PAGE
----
Few of us can afford to pay out of pocket to treat a sudden health emergency or chronic illness. Still, it may be shocking to hear that Americans had to borrow $88 billion to pay for healthcare in a single year. Nobody expects people to do without necessary treatment, but when the bill comes, what are patients who cannot afford to pay supposed to do?

Going over some advantages of Chapter 7

From Chapter 11 to Chapter 13, there are different options on the table for those who are considering bankruptcy. In this blog, we will examine some of the reasons why Chapter 7 can be advantageous for some people in Morristown and across the state of New Jersey. Even though a number of benefits may come with taking this route, it is pivotal to carefully assess all of your options and make sure that you have found the best direction forward given your personal circumstances.

Unlike Chapter 13, Chapter 7 bankruptcy does not require a court-approved payment plan. As a result, those who file for Chapter 7 will not be required to continue making payments after the bankruptcy is complete. Moreover, future income is typically not considered part of the bankruptcy estate (although some property that is acquired in less than 180 days after filing for bankruptcy is included in the bankruptcy estate, such as death benefits, inheritance and funds from a life insurance policy).

Is it possible to slow down the foreclosure process?

If you are about to lose your home in New Jersey, one of the key questions you may want an answer to is if you can stall the process. The short answer to the question is yes. The long answer requires more explanation.

To be clear, if you have received a Notice of Delinquency, this is no guarantee that you are going to lose your home. However, to prevent this scenario from playing out, or to stall the process so you can make other living arrangements, here are a few things you can try.

What a Chapter 13 trustee does for you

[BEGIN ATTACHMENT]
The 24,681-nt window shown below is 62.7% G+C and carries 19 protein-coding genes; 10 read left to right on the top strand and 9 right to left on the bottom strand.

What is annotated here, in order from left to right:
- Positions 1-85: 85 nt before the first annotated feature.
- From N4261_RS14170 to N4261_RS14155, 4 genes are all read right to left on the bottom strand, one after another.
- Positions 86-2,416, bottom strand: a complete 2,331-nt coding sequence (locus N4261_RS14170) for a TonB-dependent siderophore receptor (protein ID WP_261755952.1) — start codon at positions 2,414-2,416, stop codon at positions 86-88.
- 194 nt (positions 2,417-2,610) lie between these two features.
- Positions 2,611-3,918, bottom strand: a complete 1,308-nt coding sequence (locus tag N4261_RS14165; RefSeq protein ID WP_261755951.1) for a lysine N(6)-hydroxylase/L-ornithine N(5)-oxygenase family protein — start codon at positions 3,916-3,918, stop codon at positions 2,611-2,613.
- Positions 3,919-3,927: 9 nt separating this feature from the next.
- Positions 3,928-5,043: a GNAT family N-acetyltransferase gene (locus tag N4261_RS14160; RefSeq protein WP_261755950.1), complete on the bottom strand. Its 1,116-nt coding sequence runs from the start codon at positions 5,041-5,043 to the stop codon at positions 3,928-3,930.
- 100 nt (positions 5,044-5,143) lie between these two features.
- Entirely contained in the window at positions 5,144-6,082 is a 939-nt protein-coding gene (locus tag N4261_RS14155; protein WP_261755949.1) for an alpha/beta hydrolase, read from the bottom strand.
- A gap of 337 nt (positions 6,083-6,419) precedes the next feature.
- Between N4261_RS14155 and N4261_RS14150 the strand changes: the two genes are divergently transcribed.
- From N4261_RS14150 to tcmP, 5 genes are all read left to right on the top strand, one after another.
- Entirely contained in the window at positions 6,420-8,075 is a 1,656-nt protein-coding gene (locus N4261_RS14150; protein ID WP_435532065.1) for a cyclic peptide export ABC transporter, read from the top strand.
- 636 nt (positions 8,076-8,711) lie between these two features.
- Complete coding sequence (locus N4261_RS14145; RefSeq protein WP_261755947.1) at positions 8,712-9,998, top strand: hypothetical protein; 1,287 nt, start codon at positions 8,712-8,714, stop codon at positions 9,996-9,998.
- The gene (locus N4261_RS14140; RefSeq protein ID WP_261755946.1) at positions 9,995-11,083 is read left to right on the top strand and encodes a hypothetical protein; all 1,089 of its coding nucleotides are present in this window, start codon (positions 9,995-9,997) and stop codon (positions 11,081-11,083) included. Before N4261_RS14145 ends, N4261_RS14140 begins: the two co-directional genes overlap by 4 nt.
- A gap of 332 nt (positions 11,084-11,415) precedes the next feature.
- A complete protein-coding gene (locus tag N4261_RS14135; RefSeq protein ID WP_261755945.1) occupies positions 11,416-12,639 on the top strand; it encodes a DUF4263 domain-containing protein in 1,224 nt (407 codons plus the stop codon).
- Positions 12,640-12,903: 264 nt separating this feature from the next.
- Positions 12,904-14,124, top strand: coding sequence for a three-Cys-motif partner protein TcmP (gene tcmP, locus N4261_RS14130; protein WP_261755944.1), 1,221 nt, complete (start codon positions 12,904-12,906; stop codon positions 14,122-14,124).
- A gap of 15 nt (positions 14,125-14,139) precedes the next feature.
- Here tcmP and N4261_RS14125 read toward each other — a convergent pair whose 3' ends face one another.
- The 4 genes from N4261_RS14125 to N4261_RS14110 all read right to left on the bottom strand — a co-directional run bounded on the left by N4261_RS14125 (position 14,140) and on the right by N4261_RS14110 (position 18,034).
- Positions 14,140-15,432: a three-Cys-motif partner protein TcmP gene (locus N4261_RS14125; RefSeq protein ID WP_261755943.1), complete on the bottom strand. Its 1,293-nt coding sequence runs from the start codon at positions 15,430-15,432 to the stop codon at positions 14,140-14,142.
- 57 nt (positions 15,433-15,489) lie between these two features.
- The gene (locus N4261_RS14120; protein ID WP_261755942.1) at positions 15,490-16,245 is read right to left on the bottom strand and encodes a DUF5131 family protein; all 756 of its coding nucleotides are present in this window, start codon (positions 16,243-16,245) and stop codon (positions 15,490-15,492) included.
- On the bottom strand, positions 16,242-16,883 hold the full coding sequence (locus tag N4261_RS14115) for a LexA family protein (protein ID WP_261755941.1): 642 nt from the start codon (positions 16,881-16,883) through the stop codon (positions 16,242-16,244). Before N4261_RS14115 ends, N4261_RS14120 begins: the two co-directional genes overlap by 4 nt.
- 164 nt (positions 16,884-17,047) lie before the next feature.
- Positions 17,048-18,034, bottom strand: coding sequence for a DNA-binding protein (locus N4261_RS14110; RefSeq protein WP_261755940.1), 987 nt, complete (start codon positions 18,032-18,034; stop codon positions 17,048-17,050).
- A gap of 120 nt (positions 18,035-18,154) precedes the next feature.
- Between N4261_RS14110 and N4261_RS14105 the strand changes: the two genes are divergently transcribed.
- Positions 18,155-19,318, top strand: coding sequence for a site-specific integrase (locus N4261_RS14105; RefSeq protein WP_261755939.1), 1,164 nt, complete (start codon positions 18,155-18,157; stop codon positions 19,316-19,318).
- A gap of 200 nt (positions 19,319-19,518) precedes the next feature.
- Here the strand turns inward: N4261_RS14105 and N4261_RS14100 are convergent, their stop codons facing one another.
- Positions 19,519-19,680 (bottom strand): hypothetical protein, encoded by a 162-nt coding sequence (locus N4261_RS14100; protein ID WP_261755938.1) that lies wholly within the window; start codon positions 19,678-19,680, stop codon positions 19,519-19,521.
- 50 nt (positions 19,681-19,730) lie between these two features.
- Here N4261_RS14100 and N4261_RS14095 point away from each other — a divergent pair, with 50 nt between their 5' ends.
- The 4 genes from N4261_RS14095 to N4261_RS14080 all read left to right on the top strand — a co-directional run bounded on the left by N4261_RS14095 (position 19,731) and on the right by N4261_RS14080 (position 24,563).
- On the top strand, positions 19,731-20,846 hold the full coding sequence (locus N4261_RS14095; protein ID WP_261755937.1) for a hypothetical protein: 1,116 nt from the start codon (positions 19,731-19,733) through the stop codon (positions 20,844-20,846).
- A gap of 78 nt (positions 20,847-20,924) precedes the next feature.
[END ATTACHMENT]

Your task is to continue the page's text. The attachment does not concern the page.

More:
When you file for Chapter 13 bankruptcy in New Jersey, you can expect to deal with a trustee throughout much of the process. The duties of a trustee are going to be different depending on the type of bankruptcy. Under Chapter 7 bankruptcy, per FindLaw, the trustee would be handling the liquidation of the debtor’s property and paying the creditors the proceeds. But since Chapter 13 bankruptcy does not involve liquidation, the duties of a trustee under Chapter 13 will be different. Instead, you can expect a Chapter 13 trustee to primarily be concerned with taking care of your debt payments.

Once you have completed a plan to repay your creditors, the trustee will look over it. If the trustee has any problems with the plan, the trustee will bring these objections to your attention. Afterwards, when the plan is ready, it will be submitted to the bankruptcy court for approval. Once the repayment plan is approved, the trustee will take charge of receiving money from you, which will be distributed to your creditors according to the conditions of the plan.

Are you experiencing creditor harassment? You can fight back.

Owing a significant amount of debt can be overwhelming. It can lead to significant stress in many areas of your life, especially if you are also experiencing harassment from creditors and debt collectors. While phone calls and other types of contact from creditors are normal, there are times their behavior goes over the line and violates your rights. 

Harassment from creditors is not only stressful and frustrating, but it is also illegal. You may think this is something you have to deal with because you owe a significant amount of debt, but this is not true. No matter how much you owe or what types of debt you have, you do not have to put up with threats and other types of harassment. You can speak out against this treatment and seek a beneficial outcome to your current financial situation.

Ast & Schmidt, P.C.

Ast & Schmidt, P.C.
222 Ridgedale Avenue 3rd Floor
P.O. Box 1309
Morristown, New Jersey 07962

Phone: 973-984-1300
Fax: 973-984-1478